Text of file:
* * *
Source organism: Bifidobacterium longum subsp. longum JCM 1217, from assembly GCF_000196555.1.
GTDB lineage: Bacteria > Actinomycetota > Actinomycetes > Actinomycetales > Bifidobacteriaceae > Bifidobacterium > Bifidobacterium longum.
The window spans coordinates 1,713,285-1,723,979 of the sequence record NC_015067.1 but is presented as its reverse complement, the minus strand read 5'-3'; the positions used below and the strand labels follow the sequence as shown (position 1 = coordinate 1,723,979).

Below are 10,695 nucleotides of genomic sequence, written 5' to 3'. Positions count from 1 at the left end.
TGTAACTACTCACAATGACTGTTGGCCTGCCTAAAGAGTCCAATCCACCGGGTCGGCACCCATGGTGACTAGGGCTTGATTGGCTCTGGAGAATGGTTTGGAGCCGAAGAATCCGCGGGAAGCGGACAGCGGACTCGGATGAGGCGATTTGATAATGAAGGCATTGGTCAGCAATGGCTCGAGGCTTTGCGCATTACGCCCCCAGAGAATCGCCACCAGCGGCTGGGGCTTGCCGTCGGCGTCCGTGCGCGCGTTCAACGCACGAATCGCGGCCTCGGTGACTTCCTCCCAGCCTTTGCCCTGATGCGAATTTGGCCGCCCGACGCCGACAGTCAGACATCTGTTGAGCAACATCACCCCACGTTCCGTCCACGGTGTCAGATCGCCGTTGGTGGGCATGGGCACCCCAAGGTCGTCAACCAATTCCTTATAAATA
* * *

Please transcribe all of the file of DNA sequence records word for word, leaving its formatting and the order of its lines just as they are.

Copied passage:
Source organism: Bifidobacterium longum subsp. longum JCM 1217, from assembly GCF_000196555.1.
GTDB lineage: Bacteria > Actinomycetota > Actinomycetes > Actinomycetales > Bifidobacteriaceae > Bifidobacterium > Bifidobacterium longum.
The window spans coordinates 1,713,285-1,723,979 of the sequence record NC_015067.1 but is presented as its reverse complement, the minus strand read 5'-3'; the positions used below and the strand labels follow the sequence as shown (position 1 = coordinate 1,723,979).

Below are 10,695 nucleotides of genomic sequence, written 5' to 3'. Positions count from 1 at the left end.
TGTAACTACTCACAATGACTGTTGGCCTGCCTAAAGAGTCCAATCCACCGGGTCGGCACCCATGGTGACTAGGGCTTGATTGGCTCTGGAGAATGGTTTGGAGCCGAAGAATCCGCGGGAAGCGGACAGCGGACTCGGATGAGGCGATTTGATAATGAAGGCATTGGTCAGCAATGGCTCGAGGCTTTGCGCATTACGCCCCCAGAGAATCGCCACCAGCGGCTGGGGCTTGCCGTCGGCGTCCGTGCGCGCGTTCAACGCACGAATCGCGGCCTCGGTGACTTCCTCCCAGCCTTTGCCCTGATGCGAATTTGGCCGCCCGACGCCGACAGTCAGACATCTGTTGAGCAACATCACCCCACGTTCCGTCCACGGTGTCAGATCGCCGTTGGTGGGCATGGGCACCCCAAGGTCGTCAACCAATTCCTTATAAATA